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OSHA Compliance Tips

By Leslie McGuire, regional editor








Landscape superintendents not only have to manage the upkeep and grounds of their facilities, they must also manage the personnel, machinery, chemicals, vehicles and tools. All these areas fall under OSHA jurisdiction and there are regulations for everything. Not only is it important to know what the regulations are, it is also important to understand their significance. More and more supers are using outside contractors or occasional temporary personnel, and the responsibility for those employees belongs to the superintendent.

OSHA must be told if a workplace-related death occurs, or an accident happens (when three or more employees must be taken to the hospital). The first thing the OSHA inspector will ask for is a copy of your safety plan and proof that you have personnel trained in the safety issues mandated by OSHA. If you don't have them, fines start accruing at that point. Next, there will be a full inspection of your facilities. If the accident doesn't fall under any specific regulation it then comes under the "general duty clause" which states that as the employer you should have known a situation was basically dangerous. Take a look below at Table 1, the top 20 violations and their initial penalties.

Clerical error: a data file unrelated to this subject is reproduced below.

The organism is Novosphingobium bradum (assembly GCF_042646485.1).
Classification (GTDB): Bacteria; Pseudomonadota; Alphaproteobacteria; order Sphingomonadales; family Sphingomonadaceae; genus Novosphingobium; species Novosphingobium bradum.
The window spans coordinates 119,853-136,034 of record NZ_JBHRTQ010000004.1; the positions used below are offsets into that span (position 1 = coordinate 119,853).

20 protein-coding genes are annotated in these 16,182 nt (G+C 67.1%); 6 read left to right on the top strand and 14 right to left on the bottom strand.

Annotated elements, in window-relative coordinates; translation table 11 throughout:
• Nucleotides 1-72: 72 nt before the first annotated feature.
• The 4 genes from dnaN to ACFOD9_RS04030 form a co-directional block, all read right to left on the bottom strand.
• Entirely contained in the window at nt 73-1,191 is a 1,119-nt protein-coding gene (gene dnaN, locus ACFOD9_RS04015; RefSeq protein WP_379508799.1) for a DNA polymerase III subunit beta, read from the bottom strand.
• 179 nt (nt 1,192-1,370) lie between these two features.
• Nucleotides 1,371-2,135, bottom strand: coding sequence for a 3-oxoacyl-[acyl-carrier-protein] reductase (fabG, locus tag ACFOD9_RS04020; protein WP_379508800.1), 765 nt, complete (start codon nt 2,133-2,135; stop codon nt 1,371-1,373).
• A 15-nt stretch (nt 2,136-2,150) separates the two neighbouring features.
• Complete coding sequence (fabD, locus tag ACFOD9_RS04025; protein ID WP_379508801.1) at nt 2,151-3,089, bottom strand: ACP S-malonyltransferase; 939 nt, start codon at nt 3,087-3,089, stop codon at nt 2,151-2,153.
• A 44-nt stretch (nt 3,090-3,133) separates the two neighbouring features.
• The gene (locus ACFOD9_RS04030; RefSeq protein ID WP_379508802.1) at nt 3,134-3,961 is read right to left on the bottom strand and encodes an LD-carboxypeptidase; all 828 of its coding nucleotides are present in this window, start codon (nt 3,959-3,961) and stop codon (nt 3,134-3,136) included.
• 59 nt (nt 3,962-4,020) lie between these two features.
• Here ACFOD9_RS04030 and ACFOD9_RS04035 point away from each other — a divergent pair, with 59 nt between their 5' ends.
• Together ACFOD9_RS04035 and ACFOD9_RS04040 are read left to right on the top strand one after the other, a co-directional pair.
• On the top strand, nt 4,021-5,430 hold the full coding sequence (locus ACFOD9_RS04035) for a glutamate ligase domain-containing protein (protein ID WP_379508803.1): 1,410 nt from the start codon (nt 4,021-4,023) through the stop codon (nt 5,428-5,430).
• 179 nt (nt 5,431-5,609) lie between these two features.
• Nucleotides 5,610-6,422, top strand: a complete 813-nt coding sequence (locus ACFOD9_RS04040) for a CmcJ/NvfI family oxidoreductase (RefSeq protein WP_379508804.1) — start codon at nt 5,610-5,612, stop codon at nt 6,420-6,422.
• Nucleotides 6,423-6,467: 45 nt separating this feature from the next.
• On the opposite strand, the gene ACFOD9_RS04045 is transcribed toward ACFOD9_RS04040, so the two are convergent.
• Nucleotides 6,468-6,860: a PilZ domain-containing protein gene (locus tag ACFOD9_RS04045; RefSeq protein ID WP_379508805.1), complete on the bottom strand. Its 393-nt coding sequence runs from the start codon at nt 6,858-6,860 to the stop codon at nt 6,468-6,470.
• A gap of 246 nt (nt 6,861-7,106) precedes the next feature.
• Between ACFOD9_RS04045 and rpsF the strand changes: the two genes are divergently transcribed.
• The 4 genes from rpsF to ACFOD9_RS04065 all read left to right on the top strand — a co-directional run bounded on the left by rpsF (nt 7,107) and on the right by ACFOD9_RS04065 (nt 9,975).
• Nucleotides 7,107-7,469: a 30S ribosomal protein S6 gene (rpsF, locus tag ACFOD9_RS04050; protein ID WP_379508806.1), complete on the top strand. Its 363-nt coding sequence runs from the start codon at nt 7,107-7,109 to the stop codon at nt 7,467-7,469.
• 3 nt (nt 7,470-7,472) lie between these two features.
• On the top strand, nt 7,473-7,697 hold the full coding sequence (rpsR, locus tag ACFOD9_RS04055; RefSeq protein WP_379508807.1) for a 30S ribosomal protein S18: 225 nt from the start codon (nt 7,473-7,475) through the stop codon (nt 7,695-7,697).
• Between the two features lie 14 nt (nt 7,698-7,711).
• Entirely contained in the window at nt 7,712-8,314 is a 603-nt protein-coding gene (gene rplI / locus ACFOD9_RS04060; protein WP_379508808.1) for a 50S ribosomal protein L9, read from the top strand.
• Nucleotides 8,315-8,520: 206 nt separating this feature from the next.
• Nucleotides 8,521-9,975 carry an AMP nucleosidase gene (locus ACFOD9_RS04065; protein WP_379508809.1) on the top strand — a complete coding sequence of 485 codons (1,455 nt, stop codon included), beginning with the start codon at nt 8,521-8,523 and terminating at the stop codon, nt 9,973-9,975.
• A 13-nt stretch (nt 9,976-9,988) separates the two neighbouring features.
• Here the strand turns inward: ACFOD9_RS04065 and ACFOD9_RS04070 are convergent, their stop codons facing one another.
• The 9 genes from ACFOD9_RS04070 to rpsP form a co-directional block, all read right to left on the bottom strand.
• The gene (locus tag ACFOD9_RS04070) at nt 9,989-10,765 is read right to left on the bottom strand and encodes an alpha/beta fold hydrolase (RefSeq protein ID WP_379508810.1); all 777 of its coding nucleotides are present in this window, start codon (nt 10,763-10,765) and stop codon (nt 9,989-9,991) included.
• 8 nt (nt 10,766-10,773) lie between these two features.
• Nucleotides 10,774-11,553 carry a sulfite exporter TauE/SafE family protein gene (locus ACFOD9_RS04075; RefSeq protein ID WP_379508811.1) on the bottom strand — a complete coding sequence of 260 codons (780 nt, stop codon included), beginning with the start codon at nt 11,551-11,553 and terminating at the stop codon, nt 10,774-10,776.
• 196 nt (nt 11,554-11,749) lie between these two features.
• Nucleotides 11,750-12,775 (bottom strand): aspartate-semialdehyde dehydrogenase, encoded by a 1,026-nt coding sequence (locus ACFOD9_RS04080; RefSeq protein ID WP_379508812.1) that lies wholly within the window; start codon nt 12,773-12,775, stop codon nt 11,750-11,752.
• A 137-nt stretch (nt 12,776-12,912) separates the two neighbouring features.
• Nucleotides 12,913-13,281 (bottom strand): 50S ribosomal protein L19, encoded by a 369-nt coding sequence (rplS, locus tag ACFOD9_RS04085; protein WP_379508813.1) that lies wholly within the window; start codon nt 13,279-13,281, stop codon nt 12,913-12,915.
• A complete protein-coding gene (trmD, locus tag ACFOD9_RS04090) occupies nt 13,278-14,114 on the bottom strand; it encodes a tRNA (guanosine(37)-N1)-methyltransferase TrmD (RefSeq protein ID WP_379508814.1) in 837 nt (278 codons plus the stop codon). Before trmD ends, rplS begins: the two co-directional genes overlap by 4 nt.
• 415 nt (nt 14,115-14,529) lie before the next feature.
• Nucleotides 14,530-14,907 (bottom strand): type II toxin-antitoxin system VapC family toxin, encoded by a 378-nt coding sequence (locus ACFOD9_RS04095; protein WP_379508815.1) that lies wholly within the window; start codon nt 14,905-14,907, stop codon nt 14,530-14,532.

Regulations surrounding drivers of any vehicle that may be part of your facility are another area of concern. They would include any company drivers or contract haulers you may use. OSHA, and DOT as well, have very strict regulations about drug and alcohol testing for any employees with commercial driver's licenses (class A or B drivers), all of whom must participate in the company's commercial drivers license monthly alcohol and drug random testing program. According to OSHA, almost 30 percent of occupational injuries in the landscape business are a result of transportation incidents.








OSHA's Vehicle Operation Plan provides guidelines for all vehicles such as automobiles, delivery vehicles, forklifts, tractors, loaders, backhoes, bobcats, mowers, etc., which should be operated in a safe manner consistent with local, state and federal laws. Any employees required to operate a powered industrial truck (defined as platform lift trucks, power sweepers, motorized pallet jacks and all other motorized vehicles) and/or forklift have to be trained in their use, and a licensed instructor must certify all drivers before they are allowed to start using these vehicles.